A simple dilution technique is described for the calibration of infrared gas analysers for use with carbon dioxide. The technique involves determining the exact volume of a closed loop system, which includes analyser, circulating pump and connecting tubing. Successive dilutions with either known volumes of nitrogen gas with no carbon dioxide or span gas with known concentrations of carbon dioxide, provide a range of calculable concentration points from which the calibration curve can be plotted.
Developmental anatomy of interlocular cavitation (IC), defined as the formation of cavities in soft parenchymatous endocarp cells between seed locules, was studied in pods of several snap bean cultivars grown under various cultural and environmental conditions during the years 1969–1972. IC occurred in pods from the stages of rapid pod elongation (6–10 days after anthesis) until the time of pod senescence. Unbalanced swelling of endocarp tissues combined with decreased periclinal cell division and rapid cell elongation are concluded to be the causes of IC. In the most commonly observed form, IC also includes the separation of fused endodermal cells. Pod malformation is greater in pods with severe IC and such pods exhibited more quality defects after processing. Sequential development of this developmental and physiological disorder is illustrated.
The propagation method and vegetative condition of ‘Northblue’ blueberry (Vaccinium corymbosum L.) stock plants influenced microshoot production in vitro and root formation on leaf-bud cuttings. In tissue culture (TC), explants from TC-derived stock plants produced longer shoots than explants from leaf-bud, standard- (ST-) derived stock on either Zimmerman’s (Zimm) medium at pH 4.8, Lloyd and McCown’s woody plant medium (WPM) at pH 4.8 or pH 5.2. Microshoots from explants of TC-stock plants also rooted more readily. Microshoot rootability decreased after 18 weeks on medium containing 68.6 μmol (12 mg/liter) 2iP. Microshoot production and rootability increased after 3 additional weeks on Zimm medium without 2iP present. Leaf-bud cuttings of ‘Northblue’ TC-stock plants treated with 5% and 10% concentrations of a commercial rooting compound (Dip-n-Grow) had a slightly higher rooting percentage and root rating than nontreated cuttings from ST-stock plants. However, cuttings from ST-stock plants of the same age showed larger increases in root formation and percentage of rooting in response to the same rooting compound treatments. Leaf-bud cuttings from vegetative TC-stock plants that developed shoots had more basal branches than those from floral ST-stock plants. Branch elongation was greatest and basal branches fewest on cuttings from floral ST stock plants. Successful propagation with cuttings and in vitro explants may be related to the condition of the stock plants, which have been altered by their own propagation methods and the plant growth regulators applied. Chemical names used: 1H-indole-3-acetic acid (IAA); 1H-indole-3-butanoic acid (IBA); 1-naphthaleneacetic acid (NAA); N-(3-methyl-2-butenyl)-2H-purin-6-amine (2iP).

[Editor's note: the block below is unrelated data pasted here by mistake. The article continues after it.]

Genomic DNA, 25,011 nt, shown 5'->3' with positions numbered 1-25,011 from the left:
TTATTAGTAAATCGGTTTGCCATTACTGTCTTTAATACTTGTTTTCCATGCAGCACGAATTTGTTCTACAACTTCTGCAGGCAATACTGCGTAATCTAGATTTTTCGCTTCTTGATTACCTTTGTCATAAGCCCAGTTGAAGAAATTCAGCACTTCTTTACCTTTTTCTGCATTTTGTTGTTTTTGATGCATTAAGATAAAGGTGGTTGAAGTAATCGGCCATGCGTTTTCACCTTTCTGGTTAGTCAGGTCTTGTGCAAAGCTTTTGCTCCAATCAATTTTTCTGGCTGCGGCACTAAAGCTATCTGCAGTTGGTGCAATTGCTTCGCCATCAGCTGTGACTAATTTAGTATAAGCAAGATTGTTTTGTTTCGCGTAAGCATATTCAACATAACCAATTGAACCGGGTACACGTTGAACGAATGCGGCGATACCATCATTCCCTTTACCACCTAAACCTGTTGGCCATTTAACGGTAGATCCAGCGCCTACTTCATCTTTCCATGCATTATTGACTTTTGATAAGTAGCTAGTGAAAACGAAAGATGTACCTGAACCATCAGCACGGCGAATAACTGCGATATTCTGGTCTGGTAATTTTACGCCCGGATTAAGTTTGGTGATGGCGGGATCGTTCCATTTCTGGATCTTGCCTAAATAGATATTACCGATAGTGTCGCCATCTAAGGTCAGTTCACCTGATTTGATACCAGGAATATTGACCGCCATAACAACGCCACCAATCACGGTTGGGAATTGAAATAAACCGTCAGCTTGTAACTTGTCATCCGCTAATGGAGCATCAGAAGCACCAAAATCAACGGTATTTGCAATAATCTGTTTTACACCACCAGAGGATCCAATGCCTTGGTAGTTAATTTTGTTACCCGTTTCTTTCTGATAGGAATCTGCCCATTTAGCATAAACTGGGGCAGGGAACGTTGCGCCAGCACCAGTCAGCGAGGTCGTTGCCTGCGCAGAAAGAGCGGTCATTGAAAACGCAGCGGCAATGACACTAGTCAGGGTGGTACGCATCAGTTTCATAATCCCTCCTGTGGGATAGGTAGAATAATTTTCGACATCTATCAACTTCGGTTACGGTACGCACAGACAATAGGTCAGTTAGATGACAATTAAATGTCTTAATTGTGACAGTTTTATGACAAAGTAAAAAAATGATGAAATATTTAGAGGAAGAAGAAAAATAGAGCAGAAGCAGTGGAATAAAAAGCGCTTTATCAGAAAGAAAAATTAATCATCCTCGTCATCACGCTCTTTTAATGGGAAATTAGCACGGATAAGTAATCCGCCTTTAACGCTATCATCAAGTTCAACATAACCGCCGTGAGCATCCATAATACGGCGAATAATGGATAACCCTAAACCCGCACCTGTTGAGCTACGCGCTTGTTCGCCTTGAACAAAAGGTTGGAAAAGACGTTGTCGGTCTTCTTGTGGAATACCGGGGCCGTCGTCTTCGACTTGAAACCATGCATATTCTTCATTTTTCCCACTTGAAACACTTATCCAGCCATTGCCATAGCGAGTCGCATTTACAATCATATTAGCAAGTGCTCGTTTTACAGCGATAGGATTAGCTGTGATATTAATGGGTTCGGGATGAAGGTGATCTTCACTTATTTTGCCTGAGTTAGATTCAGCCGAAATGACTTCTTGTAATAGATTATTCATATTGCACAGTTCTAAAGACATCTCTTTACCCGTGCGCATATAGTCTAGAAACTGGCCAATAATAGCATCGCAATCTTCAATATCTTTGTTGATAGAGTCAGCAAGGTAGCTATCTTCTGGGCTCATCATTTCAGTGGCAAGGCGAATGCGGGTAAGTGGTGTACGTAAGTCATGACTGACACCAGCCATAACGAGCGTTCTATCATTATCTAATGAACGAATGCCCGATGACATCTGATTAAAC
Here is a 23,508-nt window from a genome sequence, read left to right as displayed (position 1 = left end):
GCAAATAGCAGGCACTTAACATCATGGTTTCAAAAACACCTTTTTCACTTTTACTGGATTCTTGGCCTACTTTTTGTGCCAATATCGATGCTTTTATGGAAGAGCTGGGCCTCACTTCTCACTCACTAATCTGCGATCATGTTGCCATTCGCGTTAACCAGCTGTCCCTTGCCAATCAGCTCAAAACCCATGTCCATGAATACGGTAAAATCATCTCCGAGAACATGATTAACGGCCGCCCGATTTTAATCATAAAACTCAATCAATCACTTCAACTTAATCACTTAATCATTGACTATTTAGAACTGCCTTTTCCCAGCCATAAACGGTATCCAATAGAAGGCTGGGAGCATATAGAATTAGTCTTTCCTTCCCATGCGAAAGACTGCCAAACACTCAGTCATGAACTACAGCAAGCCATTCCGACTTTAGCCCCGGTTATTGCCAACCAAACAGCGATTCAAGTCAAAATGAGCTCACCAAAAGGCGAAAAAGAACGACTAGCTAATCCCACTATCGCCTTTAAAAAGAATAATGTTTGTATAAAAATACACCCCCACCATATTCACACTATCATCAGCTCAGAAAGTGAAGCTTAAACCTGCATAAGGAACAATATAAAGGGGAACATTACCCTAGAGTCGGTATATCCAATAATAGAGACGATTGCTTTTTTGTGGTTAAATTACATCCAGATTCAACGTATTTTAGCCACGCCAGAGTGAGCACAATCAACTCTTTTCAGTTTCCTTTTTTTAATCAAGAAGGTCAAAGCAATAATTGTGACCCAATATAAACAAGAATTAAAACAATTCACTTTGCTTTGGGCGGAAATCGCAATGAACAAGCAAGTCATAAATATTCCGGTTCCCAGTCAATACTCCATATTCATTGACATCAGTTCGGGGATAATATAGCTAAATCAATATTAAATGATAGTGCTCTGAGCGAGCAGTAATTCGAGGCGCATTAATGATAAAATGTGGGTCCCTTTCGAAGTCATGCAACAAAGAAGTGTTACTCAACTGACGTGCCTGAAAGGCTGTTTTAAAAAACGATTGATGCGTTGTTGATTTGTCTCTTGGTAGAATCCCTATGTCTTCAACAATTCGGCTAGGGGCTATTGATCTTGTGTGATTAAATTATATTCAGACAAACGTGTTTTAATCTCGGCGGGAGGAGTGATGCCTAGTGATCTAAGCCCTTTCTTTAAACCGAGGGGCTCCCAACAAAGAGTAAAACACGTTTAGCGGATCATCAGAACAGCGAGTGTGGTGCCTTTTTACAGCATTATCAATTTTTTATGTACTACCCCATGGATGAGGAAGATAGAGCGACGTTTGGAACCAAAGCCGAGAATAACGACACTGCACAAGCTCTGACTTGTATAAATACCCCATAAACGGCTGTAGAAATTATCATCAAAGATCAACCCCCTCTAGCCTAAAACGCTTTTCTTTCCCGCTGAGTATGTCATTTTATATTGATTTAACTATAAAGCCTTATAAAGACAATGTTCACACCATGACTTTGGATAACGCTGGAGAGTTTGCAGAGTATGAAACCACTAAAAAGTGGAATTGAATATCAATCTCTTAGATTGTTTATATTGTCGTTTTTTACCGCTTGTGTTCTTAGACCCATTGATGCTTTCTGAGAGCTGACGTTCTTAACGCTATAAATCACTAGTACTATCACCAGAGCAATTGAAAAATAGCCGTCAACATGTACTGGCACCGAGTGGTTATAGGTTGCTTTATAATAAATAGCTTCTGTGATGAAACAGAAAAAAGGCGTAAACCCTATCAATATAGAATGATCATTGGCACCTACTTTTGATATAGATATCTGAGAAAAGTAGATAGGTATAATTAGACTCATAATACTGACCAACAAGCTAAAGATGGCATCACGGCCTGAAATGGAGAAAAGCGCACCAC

Interlocular Cavitation (IC) in snap bean pods was studied in 8 commercial cultivars under several irrigation regimes on a sandy soil. In susceptible cultivars, IC was consistently associated with heavy irrigation during pod growth. Little or no IC was found when no more than 1.27 cm of water was applied per week. Irrigation also influenced pod yield, plant weight, ratio of pod weight to plant weight, pod composition, and seed number. Cultivars susceptible to IC showed rapid increase in pod weight when irrigated after 2-3 weeks of moisture stress conditions. However, this rapid increase in pod weight did not induce IC under the conditions tested. Proportion of pod P and K in relation to Ca and Mg increased as irrigation levels were increased. Seed number was related to irrigation and the severity of IC, depending upon cultivar.
‘Northblue’ blueberry (Vaccinium corymbosum L.) plants propagated by tissue culture (TC) have a branching pattern and growth rate different from plants propagated by leaf-bud cuttings. Two to 3 times more basal branches were formed on tissue culture-derived plants by the time they were 27 to 34 weeks old. These basal branches were maintained on older plants in the field, where lateral branching was also twice as high. The growth rate of the young TC-derived plants was 3 times the rate of young leaf-bud, cutting-propagated (ST) plants. However, lateral branch length of older plants in the field was similar for both groups of plants, indicating a reduction in the growth rate of TC-derived plants from 34 to 82 weeks after propagation. Pruning and chilling methods reduced basal branch length and the number of lateral branches produced in the field, while enhancing the length of lateral branches and total buds per lateral branch. Although TC-derived blueberry plants had numbers of total flower buds and total buds per lateral branch similar to ST-derived plants, they produced more flower buds per plant. The enhanced branching framework of TC-derived plants, composed of rapidly forming basal and lateral branches, may increase photosynthesis at an early age and hasten fruit production.
Shoot tip cuttings of cucumber (Cucumis sativus L.) taken at various times, ages, and condition were subjected to several pre- and post-selection techniques known to influence rooting in other species. Succinic acid-2,2-dimethylhydrazide (SADH) applied 1 week before shoot tip harvest increased the rooting of cuttings. Neither time of day cuttings were prepared (7 AM or 1 PM) nor fruit load influenced rooting. Sand culture under mist, at 27°C (day), 21° (night), in the greenhouse was superior to other rooting methods tested. Cultivars varied in rooting. Cuttings from early planting rooted better than those from late plantings.